Our reaction to air raids has noticeably changed since our arrival in Anzio. We have far greater respect for shelter and no longer congregate awesomely in the open watching the tracers, as we would the fireworks at a world fair or 4th of July celebration.
Our chief concern is the flak from our own anti-aircraft, which rains down in certain areas which might well be our own. Occasional large fragments are capable of producing severe injuries. It is a mighty strange feeling lying there on your cot with helmet on listening to the “Jerry” planes coming in closer for their bomb run. It isn’t difficult to identify the German motors in contrast to the steady drone of our own bombers. The Jerry has an oscillating drone, which has very adeptly been described as sounding like “you-you-you.”
Our own ack-ack fills the air with an almost continuous din, with occasional lulls terminated by sudden bursts of increasing violence. Amidst the pounding, you can distinguish the machine-gun-like rat-ta-tat of our 20mm guns, the slower and louder report of our 40mm “pom-poms” and still slower blast of our 90mm. All this occasionally accompanied by the “not distant enough” boom and rumble of Jerry bombs.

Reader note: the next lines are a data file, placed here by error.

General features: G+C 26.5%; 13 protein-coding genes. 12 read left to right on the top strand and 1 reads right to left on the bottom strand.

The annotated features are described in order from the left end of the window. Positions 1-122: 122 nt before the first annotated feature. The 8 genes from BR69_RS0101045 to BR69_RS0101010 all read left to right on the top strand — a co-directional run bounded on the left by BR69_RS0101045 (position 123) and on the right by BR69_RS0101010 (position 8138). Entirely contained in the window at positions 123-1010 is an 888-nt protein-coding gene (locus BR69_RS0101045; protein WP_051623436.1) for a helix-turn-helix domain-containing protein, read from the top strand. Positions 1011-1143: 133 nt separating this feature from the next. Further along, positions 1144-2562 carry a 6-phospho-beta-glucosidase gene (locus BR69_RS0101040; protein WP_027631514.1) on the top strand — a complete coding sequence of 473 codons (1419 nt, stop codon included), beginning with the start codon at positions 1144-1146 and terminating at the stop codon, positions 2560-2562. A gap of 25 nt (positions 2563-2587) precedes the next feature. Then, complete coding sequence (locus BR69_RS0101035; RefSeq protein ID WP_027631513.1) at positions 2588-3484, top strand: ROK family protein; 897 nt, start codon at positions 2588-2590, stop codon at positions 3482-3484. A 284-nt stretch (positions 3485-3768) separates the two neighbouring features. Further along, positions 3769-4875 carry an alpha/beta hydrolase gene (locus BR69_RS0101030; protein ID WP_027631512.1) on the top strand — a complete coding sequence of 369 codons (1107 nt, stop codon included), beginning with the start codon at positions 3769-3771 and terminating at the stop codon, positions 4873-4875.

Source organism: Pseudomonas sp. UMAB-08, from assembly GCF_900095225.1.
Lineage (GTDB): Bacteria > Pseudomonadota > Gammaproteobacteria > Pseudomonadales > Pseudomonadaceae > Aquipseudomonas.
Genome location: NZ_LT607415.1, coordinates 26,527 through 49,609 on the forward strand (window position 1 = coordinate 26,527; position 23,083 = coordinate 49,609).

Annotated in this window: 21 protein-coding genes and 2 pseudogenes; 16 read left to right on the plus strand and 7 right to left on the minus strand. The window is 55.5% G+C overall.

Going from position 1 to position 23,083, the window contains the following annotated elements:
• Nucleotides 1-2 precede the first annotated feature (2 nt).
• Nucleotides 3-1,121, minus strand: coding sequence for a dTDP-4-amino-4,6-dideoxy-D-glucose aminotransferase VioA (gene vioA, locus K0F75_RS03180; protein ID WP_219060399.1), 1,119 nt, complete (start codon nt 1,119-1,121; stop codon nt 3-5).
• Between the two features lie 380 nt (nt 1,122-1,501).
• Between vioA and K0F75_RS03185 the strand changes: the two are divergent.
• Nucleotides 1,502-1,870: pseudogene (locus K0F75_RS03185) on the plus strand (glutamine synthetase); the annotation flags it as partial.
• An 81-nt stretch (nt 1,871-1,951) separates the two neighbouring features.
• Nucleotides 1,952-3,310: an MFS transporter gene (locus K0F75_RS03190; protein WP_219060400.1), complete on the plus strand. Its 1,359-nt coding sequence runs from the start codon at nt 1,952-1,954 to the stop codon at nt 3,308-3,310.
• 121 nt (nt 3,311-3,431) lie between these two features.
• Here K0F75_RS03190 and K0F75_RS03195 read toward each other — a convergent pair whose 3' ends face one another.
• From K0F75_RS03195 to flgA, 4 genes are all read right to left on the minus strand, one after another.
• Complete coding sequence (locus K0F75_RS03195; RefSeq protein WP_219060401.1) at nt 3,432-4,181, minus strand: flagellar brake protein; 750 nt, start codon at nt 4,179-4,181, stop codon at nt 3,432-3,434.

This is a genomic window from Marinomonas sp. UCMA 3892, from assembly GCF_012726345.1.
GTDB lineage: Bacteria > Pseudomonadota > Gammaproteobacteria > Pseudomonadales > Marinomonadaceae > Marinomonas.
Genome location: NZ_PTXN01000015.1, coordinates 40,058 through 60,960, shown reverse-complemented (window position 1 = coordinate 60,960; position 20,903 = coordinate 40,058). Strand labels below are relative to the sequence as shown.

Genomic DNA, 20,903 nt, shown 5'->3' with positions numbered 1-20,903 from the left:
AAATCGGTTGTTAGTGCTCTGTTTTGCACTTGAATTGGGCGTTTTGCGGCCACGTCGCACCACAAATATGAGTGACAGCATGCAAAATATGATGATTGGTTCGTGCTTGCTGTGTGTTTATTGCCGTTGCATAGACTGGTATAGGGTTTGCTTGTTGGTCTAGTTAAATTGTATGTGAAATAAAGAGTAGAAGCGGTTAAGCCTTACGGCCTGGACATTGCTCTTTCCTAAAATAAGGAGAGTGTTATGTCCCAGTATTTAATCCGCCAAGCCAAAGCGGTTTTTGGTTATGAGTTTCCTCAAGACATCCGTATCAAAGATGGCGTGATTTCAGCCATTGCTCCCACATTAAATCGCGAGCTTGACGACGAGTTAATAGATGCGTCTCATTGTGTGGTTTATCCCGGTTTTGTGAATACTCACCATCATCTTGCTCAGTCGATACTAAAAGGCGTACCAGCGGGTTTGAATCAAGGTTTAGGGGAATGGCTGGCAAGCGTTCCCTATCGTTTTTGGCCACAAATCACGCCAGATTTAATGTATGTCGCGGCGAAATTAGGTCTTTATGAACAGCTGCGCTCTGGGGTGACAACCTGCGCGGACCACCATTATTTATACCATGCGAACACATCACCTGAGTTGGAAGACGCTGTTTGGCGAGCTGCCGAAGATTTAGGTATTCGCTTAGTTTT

One night they obtained a lucky and direct hit on one of our large ammunition dumps and the intermittent booming as separate piles of high explosives blew up continued over many hours, each time producing a radiating yellow glow on the horizon.
Watch for René’s next letter on
June 15, 1944